Tuesday, April 16, 2013

Thoughts on Benny and Omar by Eoin Colfer

I picked Benny and Omar to read, because I simply adore Colfer's Artemis Fowl series. I was a bit nervous, wondering if I'd like something other than fantasy by Colfer. (Also liked Wish List, Supernaturalist, and Airman, but not as much as Artemis and Holly.) The description didn't leave me much hope. Okay, an Irish boy moving to Tunisia and befriending a Tunisian boy. Doesn't sound too exciting, but I'm willing to try.

While definitely not a favorite, I found a lot to like here, especially the humor. Omar's English skills (learned from watching TV) were the highlight of the book for me. For the two boys to communicate just by using ad slogans and catch phrases from television shows, gives the reader an idea of Colfer's genius. Just trying to envision the conversations between the boys had me chuckling.

I wish the story moved quicker, for I think many readers won't stick with it. And that's my biggest complaint with the book. Too slow. I also wonder how much my students will connect with these characters. Will they be able to identify with Benny's insecurities, even though he uses unfamiliar slang? That will be the biggest test.

C+ rating.

Wednesday, April 10, 2013

Most Popular

Ta Da! Last week's most popular books. One fairly new release, one with a recent movie adaptation, and a few of my favorites. Yea! I'm surprised at the amount of students recommending The Compound to each other. I love it when word of mouth sends a book to join the populars.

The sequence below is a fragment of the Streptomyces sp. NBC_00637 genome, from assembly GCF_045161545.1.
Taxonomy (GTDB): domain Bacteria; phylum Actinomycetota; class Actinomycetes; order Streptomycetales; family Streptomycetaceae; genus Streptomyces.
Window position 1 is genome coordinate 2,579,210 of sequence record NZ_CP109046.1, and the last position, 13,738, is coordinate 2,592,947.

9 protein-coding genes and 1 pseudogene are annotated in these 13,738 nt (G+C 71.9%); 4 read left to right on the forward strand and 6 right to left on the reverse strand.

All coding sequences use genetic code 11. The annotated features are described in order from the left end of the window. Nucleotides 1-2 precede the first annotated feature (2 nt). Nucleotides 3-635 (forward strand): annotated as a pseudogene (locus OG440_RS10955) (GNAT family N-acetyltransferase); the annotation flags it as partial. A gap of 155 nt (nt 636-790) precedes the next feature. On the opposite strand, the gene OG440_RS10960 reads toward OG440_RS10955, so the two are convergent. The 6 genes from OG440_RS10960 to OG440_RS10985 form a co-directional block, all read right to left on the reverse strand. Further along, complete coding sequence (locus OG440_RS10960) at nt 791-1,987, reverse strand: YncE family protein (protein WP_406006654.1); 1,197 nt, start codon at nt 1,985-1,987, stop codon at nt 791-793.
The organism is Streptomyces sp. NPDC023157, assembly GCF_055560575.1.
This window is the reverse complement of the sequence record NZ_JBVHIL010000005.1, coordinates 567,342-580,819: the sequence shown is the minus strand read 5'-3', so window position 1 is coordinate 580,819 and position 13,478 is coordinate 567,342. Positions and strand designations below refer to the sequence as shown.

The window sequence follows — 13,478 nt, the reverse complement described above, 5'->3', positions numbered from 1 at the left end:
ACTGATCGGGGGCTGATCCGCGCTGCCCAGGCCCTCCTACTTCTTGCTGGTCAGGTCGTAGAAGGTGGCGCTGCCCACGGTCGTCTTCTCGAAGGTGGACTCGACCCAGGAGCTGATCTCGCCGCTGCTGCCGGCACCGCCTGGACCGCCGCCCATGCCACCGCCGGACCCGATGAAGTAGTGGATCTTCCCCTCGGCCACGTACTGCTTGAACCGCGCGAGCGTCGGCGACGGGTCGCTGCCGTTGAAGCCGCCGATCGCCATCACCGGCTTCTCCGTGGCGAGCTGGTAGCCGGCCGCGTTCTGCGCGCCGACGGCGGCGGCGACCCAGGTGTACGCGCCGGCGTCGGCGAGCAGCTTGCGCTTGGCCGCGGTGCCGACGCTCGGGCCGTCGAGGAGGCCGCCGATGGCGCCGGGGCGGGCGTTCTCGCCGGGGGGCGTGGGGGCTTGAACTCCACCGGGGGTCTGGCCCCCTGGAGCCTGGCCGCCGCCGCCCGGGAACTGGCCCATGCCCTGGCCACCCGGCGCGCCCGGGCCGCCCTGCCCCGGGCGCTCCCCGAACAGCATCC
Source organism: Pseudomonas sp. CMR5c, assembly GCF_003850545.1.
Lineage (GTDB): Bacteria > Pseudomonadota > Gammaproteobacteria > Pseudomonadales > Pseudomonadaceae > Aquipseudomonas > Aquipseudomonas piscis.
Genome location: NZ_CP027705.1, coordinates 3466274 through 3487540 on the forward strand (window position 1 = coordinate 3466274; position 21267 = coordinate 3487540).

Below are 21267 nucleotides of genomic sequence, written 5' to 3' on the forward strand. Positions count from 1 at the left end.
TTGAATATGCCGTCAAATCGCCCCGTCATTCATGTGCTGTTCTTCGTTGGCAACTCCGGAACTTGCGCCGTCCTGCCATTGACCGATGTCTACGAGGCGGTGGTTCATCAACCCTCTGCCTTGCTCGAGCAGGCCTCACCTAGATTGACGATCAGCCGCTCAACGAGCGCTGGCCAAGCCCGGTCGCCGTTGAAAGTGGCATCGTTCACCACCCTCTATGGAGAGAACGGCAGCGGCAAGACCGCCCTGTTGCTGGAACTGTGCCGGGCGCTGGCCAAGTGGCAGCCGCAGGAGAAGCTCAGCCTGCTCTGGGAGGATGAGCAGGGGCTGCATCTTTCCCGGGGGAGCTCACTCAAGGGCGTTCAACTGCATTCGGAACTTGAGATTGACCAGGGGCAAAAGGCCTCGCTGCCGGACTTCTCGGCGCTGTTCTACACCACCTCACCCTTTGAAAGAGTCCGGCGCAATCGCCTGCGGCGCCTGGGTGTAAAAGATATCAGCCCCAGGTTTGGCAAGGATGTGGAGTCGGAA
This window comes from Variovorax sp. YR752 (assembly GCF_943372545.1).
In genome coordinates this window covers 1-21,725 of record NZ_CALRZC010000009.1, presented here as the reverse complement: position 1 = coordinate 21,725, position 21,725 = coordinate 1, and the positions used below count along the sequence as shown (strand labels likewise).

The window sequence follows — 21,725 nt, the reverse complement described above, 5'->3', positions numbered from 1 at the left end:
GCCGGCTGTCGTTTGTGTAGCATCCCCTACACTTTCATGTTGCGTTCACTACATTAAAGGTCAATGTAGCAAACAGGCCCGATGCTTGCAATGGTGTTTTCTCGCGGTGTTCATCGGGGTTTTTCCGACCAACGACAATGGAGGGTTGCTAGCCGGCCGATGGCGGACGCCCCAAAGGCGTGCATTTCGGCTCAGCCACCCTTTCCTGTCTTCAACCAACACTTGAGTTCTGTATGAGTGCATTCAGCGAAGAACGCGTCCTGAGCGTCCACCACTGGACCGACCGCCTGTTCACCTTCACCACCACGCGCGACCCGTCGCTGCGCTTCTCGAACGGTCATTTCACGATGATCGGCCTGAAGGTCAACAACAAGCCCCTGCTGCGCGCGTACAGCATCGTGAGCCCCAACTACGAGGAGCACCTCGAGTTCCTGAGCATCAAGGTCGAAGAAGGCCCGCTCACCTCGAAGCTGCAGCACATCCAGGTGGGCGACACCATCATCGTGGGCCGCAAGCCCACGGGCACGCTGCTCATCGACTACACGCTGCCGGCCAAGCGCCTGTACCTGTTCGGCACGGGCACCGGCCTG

Drama by Raina Telgemeier

Callie rides an emotional roller coaster while serving on the stage crew for a middle school production of Moon over Mississippi as various relationships start and end, and others never quite get going.

Beautiful Creatures by Kami Garcia & Margaret Stohl

In a small South Carolina town, where it seems little has changed since the Civil War, sixteen-year-old Ethan is powerfully drawn to Lena, a new classmate with whom he shares a psychic connection and whose family hides a dark secret that may be revealed on her sixteenth birthday.

Breathe: a Ghost Story by Cliff McNish

When he and his mother move into an old farmhouse in the English countryside, asthmatic, twelve-year-old Jack discovers that he can communicate with the ghosts inhabiting the house and inadvertently establishes a relationship with a tormented, malevolent spirit that threatens to destroy both his mother and himself.

The Compound by S.A. Bodeen

Fifteen-year-old Eli, locked inside a radiation-proof compound built by his father to keep them safe following a nuclear attack, begins to question his future, as well as his father's grip on sanity as the family's situation steadily disintegrates over the course of six years.

Curveball: The Year I Lost My Grip by Jordan Sonnenblick

After an injury ends former star pitcher Peter Friedman's athletic dreams, he concentrates on photography which leads him to a girlfriend, new fame as a high school sports photographer, and a deeper relationship with the beloved grandfather who, when he realizes he is becoming senile, gives Pete all of his professional camera gear.